aspirin) during the titration process. You would therefore still have 0.8 mole of the released
salicylic acid left to be titrated in the second titration. So even though it should take one mole of
base for the first titration and one mole of base for the second titration it may take more moles for
the first than for the second if the aspirin has decomposed.

In this experiment you will be given a sample of aspirin to titrate and then determine whether any
of this aspirin has decomposed. In addition you will calculate the random error involved in each
step and the overall error in your measurements.

Measurement of Errors

Every procedure has an error associated with it. These errors have three possible sources,

1) Personal error
2) Method error
3) Random errors
Personal errors are never reported because they can be fixed. If you make a mistake, correct the
mistake and continue the experiment. Method errors are errors inherent in the way in which an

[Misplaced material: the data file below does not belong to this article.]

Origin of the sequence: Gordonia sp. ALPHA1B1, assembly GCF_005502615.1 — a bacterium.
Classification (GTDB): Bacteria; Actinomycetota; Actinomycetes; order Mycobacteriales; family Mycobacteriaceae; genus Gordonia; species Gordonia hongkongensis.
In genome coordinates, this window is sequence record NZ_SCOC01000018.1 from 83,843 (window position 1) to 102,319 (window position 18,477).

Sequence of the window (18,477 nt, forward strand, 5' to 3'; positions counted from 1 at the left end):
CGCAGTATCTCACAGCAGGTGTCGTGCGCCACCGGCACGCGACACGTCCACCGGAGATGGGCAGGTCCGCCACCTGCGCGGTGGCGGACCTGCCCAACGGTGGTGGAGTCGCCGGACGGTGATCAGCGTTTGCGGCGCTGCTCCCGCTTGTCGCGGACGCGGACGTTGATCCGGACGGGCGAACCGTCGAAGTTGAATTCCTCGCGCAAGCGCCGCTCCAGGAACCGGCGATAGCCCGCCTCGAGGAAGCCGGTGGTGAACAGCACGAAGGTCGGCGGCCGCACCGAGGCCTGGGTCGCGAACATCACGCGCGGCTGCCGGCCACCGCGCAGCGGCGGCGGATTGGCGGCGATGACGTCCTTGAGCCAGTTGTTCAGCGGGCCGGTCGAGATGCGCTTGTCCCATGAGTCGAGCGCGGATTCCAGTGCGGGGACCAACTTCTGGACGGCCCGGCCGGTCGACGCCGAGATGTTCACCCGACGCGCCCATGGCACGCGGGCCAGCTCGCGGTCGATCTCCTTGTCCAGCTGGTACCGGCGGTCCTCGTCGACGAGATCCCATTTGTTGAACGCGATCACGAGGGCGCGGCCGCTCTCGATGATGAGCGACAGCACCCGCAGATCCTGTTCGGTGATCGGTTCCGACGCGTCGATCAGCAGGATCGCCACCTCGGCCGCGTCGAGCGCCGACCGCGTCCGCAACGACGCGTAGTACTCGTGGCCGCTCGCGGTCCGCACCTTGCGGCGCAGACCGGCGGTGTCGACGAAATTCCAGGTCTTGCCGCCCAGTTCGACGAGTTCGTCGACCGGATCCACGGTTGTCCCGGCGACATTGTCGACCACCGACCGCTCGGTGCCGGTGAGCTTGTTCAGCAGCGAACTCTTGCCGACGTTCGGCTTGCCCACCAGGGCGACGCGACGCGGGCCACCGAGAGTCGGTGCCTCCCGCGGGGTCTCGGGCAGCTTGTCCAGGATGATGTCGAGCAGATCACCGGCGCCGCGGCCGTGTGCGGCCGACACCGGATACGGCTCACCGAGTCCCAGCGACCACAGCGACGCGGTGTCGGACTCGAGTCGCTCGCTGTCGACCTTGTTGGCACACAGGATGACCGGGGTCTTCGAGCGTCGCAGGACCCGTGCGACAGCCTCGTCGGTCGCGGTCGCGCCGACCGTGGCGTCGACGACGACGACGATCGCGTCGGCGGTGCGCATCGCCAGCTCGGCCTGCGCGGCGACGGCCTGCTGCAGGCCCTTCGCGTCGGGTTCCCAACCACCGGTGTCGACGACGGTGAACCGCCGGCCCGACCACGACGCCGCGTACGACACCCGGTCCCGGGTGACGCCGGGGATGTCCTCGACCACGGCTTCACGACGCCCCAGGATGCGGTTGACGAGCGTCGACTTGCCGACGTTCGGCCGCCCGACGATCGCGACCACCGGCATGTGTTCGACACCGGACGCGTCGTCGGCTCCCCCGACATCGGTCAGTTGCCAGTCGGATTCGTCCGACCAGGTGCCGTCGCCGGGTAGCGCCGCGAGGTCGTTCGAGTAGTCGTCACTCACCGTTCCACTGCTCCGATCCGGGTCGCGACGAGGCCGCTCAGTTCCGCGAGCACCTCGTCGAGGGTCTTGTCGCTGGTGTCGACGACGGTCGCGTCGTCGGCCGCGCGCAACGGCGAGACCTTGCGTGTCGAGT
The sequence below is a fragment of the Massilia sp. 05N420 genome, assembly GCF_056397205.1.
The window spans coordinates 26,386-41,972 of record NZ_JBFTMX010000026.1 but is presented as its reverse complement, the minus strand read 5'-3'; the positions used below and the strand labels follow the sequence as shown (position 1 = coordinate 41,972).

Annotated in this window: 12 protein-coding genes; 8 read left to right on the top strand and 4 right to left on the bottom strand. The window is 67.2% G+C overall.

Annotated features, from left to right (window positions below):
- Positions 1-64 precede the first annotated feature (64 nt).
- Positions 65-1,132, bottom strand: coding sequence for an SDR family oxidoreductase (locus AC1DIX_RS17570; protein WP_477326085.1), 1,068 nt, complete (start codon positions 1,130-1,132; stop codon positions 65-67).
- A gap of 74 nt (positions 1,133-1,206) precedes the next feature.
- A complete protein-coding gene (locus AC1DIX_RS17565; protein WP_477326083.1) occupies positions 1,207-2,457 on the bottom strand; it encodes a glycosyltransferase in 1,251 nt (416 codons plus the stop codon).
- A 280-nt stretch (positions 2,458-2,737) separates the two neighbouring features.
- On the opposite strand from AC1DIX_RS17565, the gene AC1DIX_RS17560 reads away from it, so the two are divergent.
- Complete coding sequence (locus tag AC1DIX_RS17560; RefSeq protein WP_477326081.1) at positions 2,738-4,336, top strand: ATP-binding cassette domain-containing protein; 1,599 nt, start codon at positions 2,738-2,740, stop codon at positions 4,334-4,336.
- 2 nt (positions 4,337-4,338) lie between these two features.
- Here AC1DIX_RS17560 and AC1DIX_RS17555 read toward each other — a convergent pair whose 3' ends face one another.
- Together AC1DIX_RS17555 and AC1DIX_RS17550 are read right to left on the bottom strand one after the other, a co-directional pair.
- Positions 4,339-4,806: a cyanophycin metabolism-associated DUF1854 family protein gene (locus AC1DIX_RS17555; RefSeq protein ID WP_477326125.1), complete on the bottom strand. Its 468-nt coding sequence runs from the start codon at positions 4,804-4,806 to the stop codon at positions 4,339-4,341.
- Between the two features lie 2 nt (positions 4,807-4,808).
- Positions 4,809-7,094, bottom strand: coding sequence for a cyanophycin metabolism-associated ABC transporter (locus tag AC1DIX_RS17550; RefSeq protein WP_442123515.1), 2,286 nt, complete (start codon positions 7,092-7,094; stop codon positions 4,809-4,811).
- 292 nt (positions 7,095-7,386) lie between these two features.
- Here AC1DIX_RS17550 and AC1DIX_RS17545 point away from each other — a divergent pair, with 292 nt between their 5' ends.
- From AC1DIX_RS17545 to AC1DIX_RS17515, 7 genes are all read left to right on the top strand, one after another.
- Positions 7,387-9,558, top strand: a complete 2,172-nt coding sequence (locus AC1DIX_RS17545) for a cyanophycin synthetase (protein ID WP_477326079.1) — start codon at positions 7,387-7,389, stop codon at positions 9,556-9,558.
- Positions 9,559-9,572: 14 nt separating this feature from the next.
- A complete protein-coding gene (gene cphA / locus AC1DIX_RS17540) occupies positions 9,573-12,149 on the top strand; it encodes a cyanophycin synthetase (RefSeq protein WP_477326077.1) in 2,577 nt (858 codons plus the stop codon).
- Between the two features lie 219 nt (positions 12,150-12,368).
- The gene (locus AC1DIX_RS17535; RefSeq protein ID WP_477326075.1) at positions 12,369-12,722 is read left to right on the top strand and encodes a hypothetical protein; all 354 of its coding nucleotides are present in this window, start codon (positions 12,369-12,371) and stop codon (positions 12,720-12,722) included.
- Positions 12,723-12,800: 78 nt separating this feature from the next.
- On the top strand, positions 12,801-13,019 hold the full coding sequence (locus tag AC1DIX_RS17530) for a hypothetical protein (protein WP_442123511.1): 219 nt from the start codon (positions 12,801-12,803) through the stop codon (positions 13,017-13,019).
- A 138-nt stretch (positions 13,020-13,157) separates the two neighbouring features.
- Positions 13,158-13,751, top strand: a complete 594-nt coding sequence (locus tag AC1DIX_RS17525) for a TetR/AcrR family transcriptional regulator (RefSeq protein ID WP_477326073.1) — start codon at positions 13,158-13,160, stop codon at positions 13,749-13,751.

experiment is done. For example, it is not possible to scrape all of the solid off of a piece of
filter paper to weigh the solid. This would be an example of method error. Method errors are
non-random, they are always either positive or negative (In the case of the solid, the real mass of
the solid will always be larger than the amount you scrape off. Therefore this error is always
positive).

Random Errors

Unlike personal and method errors, random errors do not have a particular value nor can they be
fixed. Random errors arise because of the equipment we use is not perfect. You have noted by
now that the balances "flicker" between two mass values when you read them. This is due to
random error.

When you read a buret sometimes your eye will be a little low, and sometimes a bit high. If your
are always low or high this is personal error for which you can account. But if you have done
everything you can to assure that you are reading the buret correctly, you still have to decide what
that last digit is in your measurement and if you are doing everything right, sometimes you will
guess high, and sometimes low. This is random error.